The Evolution of the Entrepreneur: Leading the Leaders

We left off our last discussion saying that 2019 would be a make or break year for the entrepreneur; calling for an “all hands on deck” mentality from outside parties to become more involved in the creation of a truly empowered, stronger, and more viable entrepreneurial class.

But what does this mean exactly?

The idea of all hands on deck usually conjures feelings of misgiving and fear, with many prospective and existing entrepreneurs balking at the thought of big business and even the State using their resources and power to meddle in (at best) or lord over (at worst) their day-to-day operations and the narratives of their success.

It’s safe to say that this course of action is the exact antithesis of what we need for small businesses to feel comfortable working with the rest of the kids in the proverbial sandbox. It leads to all sorts of negative downstream effects including over-reliance on outside help to run the business, as well as alienation, whether intentional or incidental, if entrepreneurs begin to view help with scepticism. This ultimately results in small business owners wanting to have nothing to do with outside help.

But what if that support were metered properly? What if, it was received in the same spirit that it was given? With altruism and a genuine wish to use one’s resources to help another succeed?

It may sound a bit “pie-in-the-sky” but is that idea so far-fetched? For example, as bankers, we routinely talk with our customers (private, commercial, and corporate) about working together to achieve success. We structure products and services to exactly that end. We communicate openly and honestly and, in so doing, work together to map out the best possible way to achieve our respective goals, which (spoiler alert) are more often than not the same. When one succeeds, all succeed. There can be no compromise to this.

So then why should the way we empower entrepreneurs be any different?

Calling back on our discussions about effective leadership, as we have learned, it doesn’t always mean taking control or taking over. There are numerous case studies and real-life examples of how the most effective leaders are able to empower by example and motivate others to aim for success simply by providing well-intentioned and positioned advice.

Or, in the case of engendering the next class of small business leaders, by simply providing them access to the tools and the guidance they need to reach that next level of success and sustainability.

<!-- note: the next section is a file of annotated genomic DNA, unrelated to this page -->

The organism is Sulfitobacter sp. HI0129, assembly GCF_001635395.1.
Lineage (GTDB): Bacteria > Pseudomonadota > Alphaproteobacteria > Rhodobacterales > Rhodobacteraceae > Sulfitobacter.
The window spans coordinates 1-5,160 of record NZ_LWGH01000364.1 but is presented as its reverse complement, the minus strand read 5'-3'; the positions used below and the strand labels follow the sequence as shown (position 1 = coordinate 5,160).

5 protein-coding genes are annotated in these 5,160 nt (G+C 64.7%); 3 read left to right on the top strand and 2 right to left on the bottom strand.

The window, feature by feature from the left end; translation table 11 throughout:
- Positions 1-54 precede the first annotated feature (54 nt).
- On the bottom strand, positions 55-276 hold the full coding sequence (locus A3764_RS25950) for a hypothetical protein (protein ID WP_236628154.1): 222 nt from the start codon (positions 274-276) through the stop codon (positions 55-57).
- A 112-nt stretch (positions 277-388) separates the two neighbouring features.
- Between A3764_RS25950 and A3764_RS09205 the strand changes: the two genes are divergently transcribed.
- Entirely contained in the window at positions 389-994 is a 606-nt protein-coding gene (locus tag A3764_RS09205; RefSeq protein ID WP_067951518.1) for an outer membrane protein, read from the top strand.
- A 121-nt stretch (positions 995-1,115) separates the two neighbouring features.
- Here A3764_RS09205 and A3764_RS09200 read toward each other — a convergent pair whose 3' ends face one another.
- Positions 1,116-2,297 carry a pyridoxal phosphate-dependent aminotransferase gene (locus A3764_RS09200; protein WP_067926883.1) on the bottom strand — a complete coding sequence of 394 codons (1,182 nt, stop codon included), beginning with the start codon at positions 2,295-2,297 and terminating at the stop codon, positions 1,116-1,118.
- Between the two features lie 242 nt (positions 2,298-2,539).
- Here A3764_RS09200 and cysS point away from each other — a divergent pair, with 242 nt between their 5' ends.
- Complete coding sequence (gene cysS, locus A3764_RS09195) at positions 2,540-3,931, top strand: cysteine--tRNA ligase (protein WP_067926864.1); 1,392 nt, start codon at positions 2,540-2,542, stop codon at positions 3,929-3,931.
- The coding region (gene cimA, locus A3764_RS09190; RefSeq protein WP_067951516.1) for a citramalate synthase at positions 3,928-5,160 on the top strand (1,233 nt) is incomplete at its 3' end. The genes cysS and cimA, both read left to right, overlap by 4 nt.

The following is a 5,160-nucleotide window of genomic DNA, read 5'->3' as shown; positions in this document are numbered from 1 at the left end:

When it comes to how I think entrepreneurs and the Corporate and State Sector should work together, Vera Nazarian (Author of the Perpetual Calendar of Inspiration) comes to mind: “Sometimes, reaching out and taking someone’s hand is the beginning of a journey. At other times, it is allowing another to take yours.”

Nowhere is this more evident than in the current state of affairs of the modern-day entrepreneur.

Whether innovator, researcher, buyer or even opportunist, it takes a great deal of work to transform a multimillion dollar idea into multimillion dollars. However, it also takes help and coaching.

It takes outside players stepping out of themselves or what they perceive as their roles to put themselves in an entrepreneur’s shoes so as to better understand not just how one can help but also how one set the rubric for those helped to go on to help others.

It takes reaching out and being reachable. It takes all hands on deck working together to build a fertile entrepreneurial ecosystem; an environment characterised and defined by the right coaching, knowledge, community, support, and tools small business owners need to thrive.

So as much as we have to lead leaders with our knowledge, expertise, and access to resources, it also calls for us to lead (and be led) by compassion, an equal willingness to listen and to share, and most of all, by example.

It is pivotal, for the most part, that those players outside of the entrepreneurial class understand this and, what’s more, are willing to act upon this with the same sense of urgency that we so often demand and expect of our small business owners.

The fact remains that while the best entrepreneurs are able to turn daring and innovative ideas into reality, creating jobs and adding significant value to both their companies’ and the nation’s bottom lines, they need our support to do that.

That support may take many different forms but I truly believe that if given with the truest sense in which it is meant, and not as a form of control, progress is attainable.

We may never agree on the metrics, and that is perfectly fine.

However, we should all be able to agree that as much as we demand that successful entrepreneurs think differently and make the right decisions – including when to reach out to others for help – in the same breath, those outside of the entrepreneurial sector must be ready, willing, and able to support them when they do reach out.

As partners, we must be able to recognise where and how we can help. As leaders, we have a duty to act upon that recognition and, in so doing, listen to, just as much as we lead, other leaders.

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